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# Physics Basics

advertisement ```PHYSICS
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Physics is a branch of science that involves the study of the physical world: energy, matter, and how they are
related (motions of electrons and rockets, the energy in sound waves and electric circuits, the structure of the
proton and of the universe)
The potential difference (voltage), across a circuit equals the current multiplied by the resistance in the circuit.
V (volts) x I (amperes) = R (ohms)
o Ex. What is the resistance of a light bulb that has 0.75 amperes current when plugged into 120-volt outlet?
SI UNITS
DIMENSIONAL ANALYSIS
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Dimensional analysis is used to check that an answer will be in the correct units.
SIGNIFICANT DIGITS:
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The valid digits in a measurement
Ex. 14.3: Two you are sure of (1 and 4); one (3) is estimated. The last digit of any measurement is the uncertain
digit
1. All non-zero numbers ARE significant (33.2 has THREE significant figures)
2. Zeroes between two non-zero digits ARE significant (2051 has FOUR significant figures)
3. Leading zeroes are NOT significant (0.54 has only TWO significant figures; 0.0032 also has TWO significant
figures)
4. Trailing zeroes to the right of the decimal ARE significant (92.00 has FOUR significant figures)
5. Trailing zeroes in a whole number with the decimal shown ARE significant (540. indicates that the trailing zero IS
significant; there are THREE significant figures in this value)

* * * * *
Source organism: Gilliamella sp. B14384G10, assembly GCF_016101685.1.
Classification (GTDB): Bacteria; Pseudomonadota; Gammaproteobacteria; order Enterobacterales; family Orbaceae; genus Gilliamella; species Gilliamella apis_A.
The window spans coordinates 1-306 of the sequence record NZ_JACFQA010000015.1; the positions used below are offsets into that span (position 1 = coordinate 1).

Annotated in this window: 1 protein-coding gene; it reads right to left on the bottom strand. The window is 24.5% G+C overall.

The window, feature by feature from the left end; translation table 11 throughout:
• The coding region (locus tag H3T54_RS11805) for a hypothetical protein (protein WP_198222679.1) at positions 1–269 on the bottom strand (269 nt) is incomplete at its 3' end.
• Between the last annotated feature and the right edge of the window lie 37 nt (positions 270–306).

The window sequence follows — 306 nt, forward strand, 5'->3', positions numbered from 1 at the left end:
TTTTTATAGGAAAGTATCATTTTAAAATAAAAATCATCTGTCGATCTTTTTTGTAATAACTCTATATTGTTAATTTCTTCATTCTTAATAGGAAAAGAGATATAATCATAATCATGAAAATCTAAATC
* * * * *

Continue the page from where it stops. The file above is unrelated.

6. Trailing zeroes in a whole number with no decimal shown are NOT significant (540 has TWO significant figures)
7. Exact numbers have an INFINITE number of significant figures. This rule applies to numbers that are definitions.
(1 meter = 1.00 meters = 1.0000 meters = 1.0000000000000000000 meters, etc.)
8. For a number in scientific notation: N x 10x, all digits comprising N ARE significant by the first 6 rules; "10" and
"x" are NOT significant (5.02 x 104 has THREE significant figures: "5.02." "10 and "4" are not significant)
9. Adding: Least significant digits after decimal point (100. + 100 has ONE significant figure)
10. Multiplication: Least significant digits of each number (82 * 53298 has TWO significant digits)
Examples:
5.0 g has two significant digits.
14.90 g has four significant digits.
0.0 has one significant digit.
300.00 mm has five significant digits.
5.06 s has three significant digits.
304 s has three significant digits.
0.0060 mm has two significant digits (6 and the last 0).
140 mm has two significant digits (just 1 and 4).
SCIENTIFIC METHODS
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Scientific method:
o Observations, experiments, create models/theories, explain results, predict new answers
o Obtain data, make predictions, create compelling explanations that quantitatively describe many different
phenomena (experiments and results must be reproducible)
Hypothesis: an educated guess about how variables are related (Test: conduct experiments, take measurements,
and identify what variables are important and how they are related)
Models, laws, and theories:
o Scientific models are ideas, equations, structures, or systems that can model a phenomenon (based on
experimentation)
o Scientific law: a rule of nature that describes a pattern/phenomenon in nature (Ex. Law of conservation of
charges)
o Scientific theory: an well-supported explanation [for laws] supported by experimental results (best
available explanation of why things work as they do)
Scientific ideas change in response to new data
MEASUREMENTS
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A measurement is a comparison between an unknown quantity and a standard
Precision vs. Accuracy: Both precision and accuracy are characteristics of measured values.
Precision: The degree of exactness of a measurement is called its precision. Smaller the precision range, the more
accurate it will be (within ± 0.1 cm). Precision depends on the instrument and technique used to make the
measurement. The device that has the finest division on its scale produces the most precise measurement. The
precision of a measurement is one-half the smallest division of the instrument. (5.253782 is more precise than 5.3